It’s pretty clear what kind of show we’re about to see when – as it becomes obvious that there isn’t actually a sufficient number of seats for all of the audience that’s turned up – an additional seat suddenly appears from behind the black curtain, with an expressive, otherwise disembodied hand pointing at it and giving a thumbs up.
It’s a genuine disappointment when the show comes to an end.
Barely has the audience then had time to settle down before Anna Larkin bursts out onto the “stage grass”. Flustered, she introduces herself as Ophelia – though, to be honest, she’s looking for another name. As the youngest daughter and least brave in her family, she’s now her ill father’s last hope, sent on a quest to find a magical golden feather from a magical golden bird which will apparently cure him. The problem is that she’s doesn’t think she’s brave enough to do the job and so needs some help. That’s when she conveniently meets the sock-washing Jack Stark who “modestly” claims to be the Man Who Knows Everything and can therefore help her find her prize.
Both performers ensure that this is a children’s show bursting with wit, energy and a gentle self-mockery of the production’s somewhat limited special effects budget, and the occasionally necessary overacting. Larkin and Stark are a perfectly matched team, ensuring that there’s no chance of boredom setting in. Almost every line of dialogue inspires a laugh of some kind; those that don’t are usually covered with some kind of physical comedy.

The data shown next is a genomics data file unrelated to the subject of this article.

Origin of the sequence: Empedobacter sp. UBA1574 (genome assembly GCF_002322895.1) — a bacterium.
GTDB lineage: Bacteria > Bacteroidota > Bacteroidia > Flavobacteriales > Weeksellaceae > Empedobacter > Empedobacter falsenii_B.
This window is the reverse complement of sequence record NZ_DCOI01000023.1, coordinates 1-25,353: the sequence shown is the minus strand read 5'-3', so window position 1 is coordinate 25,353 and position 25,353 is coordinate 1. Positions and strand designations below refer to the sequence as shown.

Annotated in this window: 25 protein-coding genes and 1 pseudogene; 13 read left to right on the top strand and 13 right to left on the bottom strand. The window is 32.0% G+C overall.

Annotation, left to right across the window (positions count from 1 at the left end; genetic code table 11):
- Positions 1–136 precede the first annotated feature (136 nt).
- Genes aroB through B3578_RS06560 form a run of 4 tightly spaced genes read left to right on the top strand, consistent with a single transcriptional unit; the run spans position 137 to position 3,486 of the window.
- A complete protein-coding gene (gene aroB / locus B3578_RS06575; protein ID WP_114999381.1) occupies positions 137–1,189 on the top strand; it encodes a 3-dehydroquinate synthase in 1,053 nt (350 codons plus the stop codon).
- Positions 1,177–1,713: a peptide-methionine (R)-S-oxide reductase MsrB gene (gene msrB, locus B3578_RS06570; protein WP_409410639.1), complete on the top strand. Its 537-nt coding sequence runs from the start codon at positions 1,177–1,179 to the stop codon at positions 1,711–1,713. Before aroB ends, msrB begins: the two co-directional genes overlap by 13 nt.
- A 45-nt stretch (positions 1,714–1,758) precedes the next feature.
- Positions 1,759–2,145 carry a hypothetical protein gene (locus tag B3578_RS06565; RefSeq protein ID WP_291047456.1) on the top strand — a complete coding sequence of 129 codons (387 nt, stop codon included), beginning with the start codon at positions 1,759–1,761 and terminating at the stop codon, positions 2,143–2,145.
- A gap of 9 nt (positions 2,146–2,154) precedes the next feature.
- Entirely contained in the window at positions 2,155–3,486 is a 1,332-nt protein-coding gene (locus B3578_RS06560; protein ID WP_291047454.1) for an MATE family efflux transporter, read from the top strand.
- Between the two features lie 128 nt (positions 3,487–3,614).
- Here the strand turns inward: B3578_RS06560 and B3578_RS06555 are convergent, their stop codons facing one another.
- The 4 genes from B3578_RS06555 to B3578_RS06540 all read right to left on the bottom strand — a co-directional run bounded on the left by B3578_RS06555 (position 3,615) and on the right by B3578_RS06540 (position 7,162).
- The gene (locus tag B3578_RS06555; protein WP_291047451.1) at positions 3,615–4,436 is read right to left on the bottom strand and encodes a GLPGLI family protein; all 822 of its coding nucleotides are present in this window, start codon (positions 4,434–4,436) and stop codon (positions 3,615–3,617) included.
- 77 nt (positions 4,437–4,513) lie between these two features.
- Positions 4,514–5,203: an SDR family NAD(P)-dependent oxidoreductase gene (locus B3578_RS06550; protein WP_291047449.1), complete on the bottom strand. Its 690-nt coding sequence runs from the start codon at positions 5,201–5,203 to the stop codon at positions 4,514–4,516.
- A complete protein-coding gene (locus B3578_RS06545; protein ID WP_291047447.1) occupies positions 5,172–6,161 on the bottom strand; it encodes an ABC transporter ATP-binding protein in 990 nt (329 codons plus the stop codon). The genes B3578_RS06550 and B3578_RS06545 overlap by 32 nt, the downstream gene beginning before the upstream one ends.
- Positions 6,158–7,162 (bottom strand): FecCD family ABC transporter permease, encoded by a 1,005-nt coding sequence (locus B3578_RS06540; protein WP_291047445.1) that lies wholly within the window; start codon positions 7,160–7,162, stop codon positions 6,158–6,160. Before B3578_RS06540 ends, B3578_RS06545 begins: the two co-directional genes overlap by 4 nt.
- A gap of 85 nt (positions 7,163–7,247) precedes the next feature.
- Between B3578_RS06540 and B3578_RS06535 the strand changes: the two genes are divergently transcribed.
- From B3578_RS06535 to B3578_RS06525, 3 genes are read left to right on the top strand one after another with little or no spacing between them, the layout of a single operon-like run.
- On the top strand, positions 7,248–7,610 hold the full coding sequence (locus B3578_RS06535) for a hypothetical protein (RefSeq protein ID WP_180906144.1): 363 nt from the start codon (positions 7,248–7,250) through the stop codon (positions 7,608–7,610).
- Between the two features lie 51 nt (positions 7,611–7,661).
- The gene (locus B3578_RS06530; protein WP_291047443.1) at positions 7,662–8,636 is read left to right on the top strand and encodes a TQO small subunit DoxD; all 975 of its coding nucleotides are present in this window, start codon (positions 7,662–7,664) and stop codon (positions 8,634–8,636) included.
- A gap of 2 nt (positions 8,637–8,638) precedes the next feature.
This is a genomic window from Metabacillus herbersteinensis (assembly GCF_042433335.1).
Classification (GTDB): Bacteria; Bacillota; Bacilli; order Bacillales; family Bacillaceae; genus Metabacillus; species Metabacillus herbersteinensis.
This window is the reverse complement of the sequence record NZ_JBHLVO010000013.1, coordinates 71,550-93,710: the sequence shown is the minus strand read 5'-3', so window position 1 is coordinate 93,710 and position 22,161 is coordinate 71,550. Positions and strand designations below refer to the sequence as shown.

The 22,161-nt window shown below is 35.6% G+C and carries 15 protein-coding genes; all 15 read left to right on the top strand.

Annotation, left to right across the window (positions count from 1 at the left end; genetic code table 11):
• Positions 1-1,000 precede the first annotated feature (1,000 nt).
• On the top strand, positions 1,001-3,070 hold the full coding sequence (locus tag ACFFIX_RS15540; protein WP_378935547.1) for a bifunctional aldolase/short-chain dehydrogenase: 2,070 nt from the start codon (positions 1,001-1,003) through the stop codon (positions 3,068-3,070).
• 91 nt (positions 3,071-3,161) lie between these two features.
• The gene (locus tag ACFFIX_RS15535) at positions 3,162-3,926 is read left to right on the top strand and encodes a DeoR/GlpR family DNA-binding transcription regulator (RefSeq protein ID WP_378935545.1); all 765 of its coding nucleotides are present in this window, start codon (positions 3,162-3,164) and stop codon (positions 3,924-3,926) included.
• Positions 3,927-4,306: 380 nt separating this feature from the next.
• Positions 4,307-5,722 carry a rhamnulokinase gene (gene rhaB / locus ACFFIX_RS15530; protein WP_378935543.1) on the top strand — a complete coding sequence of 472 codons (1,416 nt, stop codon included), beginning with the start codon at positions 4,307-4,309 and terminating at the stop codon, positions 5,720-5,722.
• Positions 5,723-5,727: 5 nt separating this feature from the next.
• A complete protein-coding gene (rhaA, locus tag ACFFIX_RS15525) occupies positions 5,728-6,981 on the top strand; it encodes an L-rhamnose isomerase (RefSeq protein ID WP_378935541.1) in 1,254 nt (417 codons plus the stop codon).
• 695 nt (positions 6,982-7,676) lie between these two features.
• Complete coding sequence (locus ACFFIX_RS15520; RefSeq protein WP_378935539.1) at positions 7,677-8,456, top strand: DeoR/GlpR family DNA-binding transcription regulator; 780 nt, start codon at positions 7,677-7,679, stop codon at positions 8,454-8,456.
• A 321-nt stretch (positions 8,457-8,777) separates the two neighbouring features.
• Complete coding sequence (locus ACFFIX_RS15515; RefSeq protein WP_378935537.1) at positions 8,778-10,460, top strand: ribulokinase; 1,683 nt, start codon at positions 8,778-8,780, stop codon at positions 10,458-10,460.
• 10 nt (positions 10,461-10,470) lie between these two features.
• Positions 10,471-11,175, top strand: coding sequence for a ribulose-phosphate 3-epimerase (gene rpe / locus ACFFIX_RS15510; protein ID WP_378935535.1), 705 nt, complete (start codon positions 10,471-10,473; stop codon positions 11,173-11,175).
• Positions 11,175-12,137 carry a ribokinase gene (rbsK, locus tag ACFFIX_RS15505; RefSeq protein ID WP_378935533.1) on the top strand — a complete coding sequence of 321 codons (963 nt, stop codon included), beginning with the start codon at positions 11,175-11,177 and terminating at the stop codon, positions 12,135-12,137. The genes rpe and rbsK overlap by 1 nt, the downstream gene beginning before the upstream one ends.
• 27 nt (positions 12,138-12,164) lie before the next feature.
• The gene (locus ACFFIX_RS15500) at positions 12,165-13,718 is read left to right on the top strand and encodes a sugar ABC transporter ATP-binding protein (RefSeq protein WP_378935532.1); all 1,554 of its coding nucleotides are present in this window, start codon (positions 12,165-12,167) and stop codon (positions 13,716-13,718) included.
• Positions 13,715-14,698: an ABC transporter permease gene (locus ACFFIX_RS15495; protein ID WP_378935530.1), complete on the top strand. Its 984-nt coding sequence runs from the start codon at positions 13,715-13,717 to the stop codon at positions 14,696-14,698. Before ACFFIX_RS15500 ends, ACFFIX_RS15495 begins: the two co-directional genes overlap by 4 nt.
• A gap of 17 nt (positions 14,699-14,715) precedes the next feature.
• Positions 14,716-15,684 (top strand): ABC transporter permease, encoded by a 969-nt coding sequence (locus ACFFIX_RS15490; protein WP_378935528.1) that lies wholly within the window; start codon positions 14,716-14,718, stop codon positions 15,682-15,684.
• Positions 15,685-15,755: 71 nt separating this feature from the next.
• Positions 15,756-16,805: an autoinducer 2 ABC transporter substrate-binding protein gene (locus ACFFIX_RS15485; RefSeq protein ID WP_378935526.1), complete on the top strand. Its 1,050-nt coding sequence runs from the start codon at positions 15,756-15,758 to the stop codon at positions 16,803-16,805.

Much of the story is a succession of retellings of several classic folk stories, from Aesop to the Brothers Grimm and Hans Christian Andersen; each retelling is filled with “business” utilising their limited range of props and costumes to the best of their ability. Arguably the show’s biggest production number – after Ophelia’s initial quest is over – is a dramatisation of The Emperor's New Clothes, although this isn’t to overlook the success of the regular side-steps into some of the fascinating facts known by The Man Who Knows Everything – with the disgusting subjects of bogies and rhino poo invariably getting the children’s vote.
This show is so smoothly performed at what appears like break-neck speed that it’s surely choreographed to within an inch of its life – no mean feat given the small size of the room. But there’s a freshness, an honest exuberance which is undeniable; Larkin and Stark are brilliant at turning what is essentially a nondescript function room into a magical playground filled with regal queens, foolish emperors and castle guards played by boggle-eyed sock puppets. It’s a genuine disappointment when the show comes to an end.